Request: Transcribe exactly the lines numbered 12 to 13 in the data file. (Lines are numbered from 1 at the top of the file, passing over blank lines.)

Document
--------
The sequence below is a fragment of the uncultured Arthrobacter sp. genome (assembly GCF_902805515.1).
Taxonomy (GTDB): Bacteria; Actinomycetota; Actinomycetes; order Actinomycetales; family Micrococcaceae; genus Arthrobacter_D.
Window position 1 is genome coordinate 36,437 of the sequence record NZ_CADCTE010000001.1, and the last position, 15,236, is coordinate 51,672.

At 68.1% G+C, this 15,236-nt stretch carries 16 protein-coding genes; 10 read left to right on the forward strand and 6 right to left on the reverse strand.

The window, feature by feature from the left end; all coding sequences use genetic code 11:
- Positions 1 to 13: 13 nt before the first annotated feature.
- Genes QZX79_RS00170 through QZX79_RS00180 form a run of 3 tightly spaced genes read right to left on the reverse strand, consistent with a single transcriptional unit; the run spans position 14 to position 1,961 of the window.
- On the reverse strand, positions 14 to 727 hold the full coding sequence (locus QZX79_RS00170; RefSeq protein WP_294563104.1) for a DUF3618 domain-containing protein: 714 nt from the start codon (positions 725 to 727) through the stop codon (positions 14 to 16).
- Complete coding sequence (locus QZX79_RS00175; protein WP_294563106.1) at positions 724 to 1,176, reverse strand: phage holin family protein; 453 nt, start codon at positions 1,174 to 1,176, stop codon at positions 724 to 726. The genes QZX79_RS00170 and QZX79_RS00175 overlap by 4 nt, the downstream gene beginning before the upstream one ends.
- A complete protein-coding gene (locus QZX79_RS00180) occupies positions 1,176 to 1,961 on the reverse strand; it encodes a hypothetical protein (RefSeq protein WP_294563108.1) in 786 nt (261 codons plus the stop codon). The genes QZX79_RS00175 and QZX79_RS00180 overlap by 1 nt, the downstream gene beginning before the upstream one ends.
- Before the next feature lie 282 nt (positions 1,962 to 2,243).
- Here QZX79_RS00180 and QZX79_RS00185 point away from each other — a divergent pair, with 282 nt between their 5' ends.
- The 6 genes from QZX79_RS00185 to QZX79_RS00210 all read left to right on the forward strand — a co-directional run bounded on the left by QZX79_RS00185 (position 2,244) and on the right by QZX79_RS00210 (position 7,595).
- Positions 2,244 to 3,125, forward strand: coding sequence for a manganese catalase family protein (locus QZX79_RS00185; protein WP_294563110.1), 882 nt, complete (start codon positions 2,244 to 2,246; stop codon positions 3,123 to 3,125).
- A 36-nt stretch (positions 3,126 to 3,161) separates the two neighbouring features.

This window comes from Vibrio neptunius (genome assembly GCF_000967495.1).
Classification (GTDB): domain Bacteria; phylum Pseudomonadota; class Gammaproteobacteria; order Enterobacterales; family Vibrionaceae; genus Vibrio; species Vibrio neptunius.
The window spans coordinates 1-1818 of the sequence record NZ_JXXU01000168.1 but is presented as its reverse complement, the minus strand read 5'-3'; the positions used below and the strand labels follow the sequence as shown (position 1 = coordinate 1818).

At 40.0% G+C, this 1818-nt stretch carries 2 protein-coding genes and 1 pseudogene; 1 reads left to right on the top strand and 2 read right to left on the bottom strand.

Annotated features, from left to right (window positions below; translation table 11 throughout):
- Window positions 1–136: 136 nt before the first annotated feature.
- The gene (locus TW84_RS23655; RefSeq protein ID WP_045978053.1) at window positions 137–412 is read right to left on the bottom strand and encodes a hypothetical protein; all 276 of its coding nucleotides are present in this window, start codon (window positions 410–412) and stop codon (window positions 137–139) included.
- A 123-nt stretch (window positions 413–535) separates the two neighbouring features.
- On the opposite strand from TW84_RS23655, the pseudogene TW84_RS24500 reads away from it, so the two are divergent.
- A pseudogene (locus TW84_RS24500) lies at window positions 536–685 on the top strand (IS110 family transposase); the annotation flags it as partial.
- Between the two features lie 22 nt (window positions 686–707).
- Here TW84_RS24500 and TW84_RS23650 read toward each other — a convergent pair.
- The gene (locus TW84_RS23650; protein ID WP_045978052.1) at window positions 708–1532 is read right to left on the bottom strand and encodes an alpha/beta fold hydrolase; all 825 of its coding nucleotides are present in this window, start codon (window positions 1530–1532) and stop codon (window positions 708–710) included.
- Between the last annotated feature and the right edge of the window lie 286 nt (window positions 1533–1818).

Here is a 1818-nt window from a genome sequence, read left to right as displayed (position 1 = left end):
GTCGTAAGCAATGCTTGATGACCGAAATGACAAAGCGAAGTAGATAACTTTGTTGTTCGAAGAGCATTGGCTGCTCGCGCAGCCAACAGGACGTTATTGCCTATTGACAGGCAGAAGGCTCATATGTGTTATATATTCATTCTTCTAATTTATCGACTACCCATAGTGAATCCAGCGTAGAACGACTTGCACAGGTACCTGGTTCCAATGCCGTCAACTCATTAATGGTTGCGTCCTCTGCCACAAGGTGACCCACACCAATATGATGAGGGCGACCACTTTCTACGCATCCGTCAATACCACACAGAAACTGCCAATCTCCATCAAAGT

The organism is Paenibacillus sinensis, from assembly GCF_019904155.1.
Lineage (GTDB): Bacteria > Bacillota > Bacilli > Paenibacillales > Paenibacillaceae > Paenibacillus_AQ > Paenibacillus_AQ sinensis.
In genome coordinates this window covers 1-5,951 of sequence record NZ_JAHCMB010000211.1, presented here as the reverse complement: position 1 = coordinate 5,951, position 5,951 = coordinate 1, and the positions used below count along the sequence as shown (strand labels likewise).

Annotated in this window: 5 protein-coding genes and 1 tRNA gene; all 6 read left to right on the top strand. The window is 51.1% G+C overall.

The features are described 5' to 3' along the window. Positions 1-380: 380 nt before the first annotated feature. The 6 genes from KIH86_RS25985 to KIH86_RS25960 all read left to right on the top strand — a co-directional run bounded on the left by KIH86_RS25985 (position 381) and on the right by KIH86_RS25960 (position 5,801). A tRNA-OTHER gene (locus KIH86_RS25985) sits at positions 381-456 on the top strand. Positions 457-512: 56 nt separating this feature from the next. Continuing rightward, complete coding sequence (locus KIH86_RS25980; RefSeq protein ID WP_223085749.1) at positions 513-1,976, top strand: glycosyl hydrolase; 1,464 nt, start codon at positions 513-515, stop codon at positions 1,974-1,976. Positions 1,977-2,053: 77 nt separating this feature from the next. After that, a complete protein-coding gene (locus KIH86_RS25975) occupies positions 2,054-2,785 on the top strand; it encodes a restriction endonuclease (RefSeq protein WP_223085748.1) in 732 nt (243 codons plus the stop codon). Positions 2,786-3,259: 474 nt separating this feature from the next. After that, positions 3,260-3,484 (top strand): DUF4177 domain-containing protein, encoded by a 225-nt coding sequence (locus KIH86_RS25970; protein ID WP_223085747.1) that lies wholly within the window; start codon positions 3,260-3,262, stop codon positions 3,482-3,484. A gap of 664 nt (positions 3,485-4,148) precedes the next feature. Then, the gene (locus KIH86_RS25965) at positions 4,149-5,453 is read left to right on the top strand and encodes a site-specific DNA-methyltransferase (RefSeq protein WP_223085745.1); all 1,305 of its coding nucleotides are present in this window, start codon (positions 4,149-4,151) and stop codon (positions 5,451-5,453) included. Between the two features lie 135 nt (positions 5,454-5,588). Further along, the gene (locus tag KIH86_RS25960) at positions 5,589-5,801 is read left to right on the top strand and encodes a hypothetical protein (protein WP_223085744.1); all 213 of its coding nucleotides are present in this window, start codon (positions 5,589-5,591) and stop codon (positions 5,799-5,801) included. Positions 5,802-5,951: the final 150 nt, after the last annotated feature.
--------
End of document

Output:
- Here QZX79_RS00180 and QZX79_RS00185 point away from each other — a divergent pair, with 282 nt between their 5' ends.
- The 6 genes from QZX79_RS00185 to QZX79_RS00210 all read left to right on the forward strand — a co-directional run bounded on the left by QZX79_RS00185 (position 2,244) and on the right by QZX79_RS00210 (position 7,595).